Medicaid now swallows 50 percent of state spending following Kasich’s unilateral expansion under Obamacare that has seen enrollment explode by nearly 800,000 Ohioans since 2013 (66 percent the size of Ohio’s private sector). Due to Medicaid expansion, Republicans are dependent on the state income tax to fund spending. To make matters worse, because Republicans have failed to wrestle with local government reform, local property taxes in Ohio have jumped by the sixth highest rate in America. Over the last year, property tax increases were larger than the minimal reductions in the state income tax.

Image CreditOpportunity Ohio

After a decade of tepid population growth of just 2 percent, Ohio is now losing citizens as tens of thousands are voting with their feet by heading to states with more opportunities and prosperity. Many Ohio counties have been hollowed out due to the lack of jobs. Ohioans who aren’t leaving Ohio or dying from fentanyl are moving from rural counties to the greater Cincinnati and Columbus area counties, where job prospects are slightly better.

Losing on Cultural Issues

Even on cultural issues, Republicans in Ohio have failed to stop the left from winning again and again. From the passage of gambling during the Kasich years (who then expanded it even more) to legalizing marijuana under the DeWine-Husted administration, Ohio is becoming America’s vice capital. JobsOhio’s subsidy largesse is funded by alcohol sales, so perversely the more Ohioans get drunk, the better.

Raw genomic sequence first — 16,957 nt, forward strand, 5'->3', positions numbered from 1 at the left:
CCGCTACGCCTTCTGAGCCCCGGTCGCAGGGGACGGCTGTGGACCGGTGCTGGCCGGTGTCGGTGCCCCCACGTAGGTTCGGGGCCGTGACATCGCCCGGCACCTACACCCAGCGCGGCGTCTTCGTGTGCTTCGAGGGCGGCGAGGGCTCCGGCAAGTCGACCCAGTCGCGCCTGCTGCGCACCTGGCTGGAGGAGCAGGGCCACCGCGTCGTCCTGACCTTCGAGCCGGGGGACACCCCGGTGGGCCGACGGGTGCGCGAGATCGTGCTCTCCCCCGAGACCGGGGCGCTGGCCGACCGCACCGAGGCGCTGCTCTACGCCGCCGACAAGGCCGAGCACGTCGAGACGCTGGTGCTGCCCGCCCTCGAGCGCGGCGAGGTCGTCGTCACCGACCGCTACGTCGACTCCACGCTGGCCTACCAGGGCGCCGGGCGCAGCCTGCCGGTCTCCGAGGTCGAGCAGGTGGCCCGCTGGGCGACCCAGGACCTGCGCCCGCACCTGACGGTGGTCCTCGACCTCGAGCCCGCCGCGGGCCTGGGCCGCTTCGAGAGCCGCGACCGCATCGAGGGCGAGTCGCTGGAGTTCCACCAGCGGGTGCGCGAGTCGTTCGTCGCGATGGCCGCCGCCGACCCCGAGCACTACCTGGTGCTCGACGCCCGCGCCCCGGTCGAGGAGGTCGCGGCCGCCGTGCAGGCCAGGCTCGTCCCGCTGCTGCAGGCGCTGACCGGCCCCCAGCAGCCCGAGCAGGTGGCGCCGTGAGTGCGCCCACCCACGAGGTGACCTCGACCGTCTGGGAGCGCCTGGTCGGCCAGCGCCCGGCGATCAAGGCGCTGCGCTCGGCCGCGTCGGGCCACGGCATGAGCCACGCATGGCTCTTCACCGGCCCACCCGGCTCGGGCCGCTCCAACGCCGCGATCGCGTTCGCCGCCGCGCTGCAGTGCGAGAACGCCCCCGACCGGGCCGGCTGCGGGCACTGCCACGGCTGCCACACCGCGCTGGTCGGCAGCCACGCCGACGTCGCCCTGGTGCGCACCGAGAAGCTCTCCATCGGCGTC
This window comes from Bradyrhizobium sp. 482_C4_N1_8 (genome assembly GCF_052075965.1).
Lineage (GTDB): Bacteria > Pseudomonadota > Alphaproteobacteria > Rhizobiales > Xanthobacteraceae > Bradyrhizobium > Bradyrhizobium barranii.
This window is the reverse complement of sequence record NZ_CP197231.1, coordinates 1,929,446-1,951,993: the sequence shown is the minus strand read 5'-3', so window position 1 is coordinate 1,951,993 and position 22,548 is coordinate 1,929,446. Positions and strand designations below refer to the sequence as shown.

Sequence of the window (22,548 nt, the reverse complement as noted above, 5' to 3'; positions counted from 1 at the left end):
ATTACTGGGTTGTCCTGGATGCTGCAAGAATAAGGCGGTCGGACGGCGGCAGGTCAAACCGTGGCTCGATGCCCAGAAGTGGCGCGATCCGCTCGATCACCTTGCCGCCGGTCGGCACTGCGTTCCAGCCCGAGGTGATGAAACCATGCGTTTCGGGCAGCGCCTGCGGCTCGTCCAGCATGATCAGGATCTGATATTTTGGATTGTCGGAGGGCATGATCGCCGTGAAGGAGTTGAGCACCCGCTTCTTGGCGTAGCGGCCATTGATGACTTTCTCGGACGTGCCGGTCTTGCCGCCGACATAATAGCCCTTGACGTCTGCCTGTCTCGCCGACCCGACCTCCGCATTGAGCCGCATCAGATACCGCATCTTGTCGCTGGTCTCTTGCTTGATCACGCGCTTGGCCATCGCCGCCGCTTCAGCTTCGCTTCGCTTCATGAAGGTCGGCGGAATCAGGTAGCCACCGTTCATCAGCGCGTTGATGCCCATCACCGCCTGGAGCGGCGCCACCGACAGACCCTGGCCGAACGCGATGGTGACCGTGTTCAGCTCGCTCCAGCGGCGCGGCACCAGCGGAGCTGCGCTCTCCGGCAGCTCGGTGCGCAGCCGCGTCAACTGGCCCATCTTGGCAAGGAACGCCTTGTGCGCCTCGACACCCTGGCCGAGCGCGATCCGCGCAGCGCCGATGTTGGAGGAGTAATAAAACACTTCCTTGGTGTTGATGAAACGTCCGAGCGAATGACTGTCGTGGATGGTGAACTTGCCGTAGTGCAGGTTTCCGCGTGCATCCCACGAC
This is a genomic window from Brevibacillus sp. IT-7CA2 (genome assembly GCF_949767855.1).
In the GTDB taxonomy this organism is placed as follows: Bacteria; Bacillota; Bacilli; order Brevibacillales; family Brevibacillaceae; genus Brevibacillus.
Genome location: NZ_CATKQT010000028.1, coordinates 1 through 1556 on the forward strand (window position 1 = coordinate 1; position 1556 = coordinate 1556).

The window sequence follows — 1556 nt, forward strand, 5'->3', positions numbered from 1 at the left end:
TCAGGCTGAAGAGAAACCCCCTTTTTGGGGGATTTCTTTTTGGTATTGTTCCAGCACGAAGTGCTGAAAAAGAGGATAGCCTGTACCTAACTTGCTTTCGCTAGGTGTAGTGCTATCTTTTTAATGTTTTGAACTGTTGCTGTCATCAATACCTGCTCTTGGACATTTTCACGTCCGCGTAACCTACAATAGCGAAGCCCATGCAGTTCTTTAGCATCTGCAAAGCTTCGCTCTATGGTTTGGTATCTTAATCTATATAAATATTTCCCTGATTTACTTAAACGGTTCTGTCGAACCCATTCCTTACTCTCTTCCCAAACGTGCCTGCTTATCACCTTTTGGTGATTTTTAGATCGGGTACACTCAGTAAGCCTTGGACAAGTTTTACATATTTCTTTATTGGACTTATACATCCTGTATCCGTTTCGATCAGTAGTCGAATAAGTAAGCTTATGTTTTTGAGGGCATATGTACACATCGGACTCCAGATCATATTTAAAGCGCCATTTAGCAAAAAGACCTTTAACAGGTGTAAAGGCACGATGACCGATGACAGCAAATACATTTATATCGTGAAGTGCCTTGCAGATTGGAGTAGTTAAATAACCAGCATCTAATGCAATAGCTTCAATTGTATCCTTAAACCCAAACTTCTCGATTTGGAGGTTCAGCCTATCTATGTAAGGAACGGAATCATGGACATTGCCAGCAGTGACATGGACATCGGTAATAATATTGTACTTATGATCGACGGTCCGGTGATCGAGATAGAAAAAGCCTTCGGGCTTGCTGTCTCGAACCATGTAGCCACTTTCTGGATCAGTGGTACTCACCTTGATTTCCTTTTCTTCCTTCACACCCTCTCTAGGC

Due to the lack of strategic leadership from the DeWine-Husted administration, one of the nation’s most extreme pro-abortion laws was embedded into the Ohio Constitution last year. Only after watching state after state pass laws to counter the radical transgender agenda did Republicans finally act to protect minors from being surgically butchered and drugged and to protect girls from competing against boys. This action had to overcome an astonishing veto by DeWine, with Husted only breaking his four-year silence on the issue less than 24 hours before DeWine issued his veto and after knowing DeWine’s veto would be overridden (no profile in courage there).

Whether you are a fiscal or social conservative, it is hard to find something happening in Ohio that leaves you encouraged. That is why I explored a run for Ohio governor in 2023 and put forth an aggressive bold colors agenda. My run didn’t succeed, but hopefully it will encourage an outsider like Vivek Ramaswamy who can self-finance a run to enter the race so Ohio doesn’t just mindlessly pass the baton to another feckless career politician like Husted. With so much political power that comes with a supermajority Republican trifecta, it is quite stunning how little Republicans get done and how often they lose the consequential battles in Ohio.

What’s the matter with Ohio? Pretty much everything, but the single biggest problem is it lacks real leaders. Florida Gov. Ron DeSantis and Texas Gov. Greg Abbott have shown what bold leadership looks like and, more importantly, how it can transform states into national leaders. Ohioans deserve better from their pale pastel political leaders. Without fundamental and dramatic policy changes driven from the top, Ohio will continue as a dead state walking.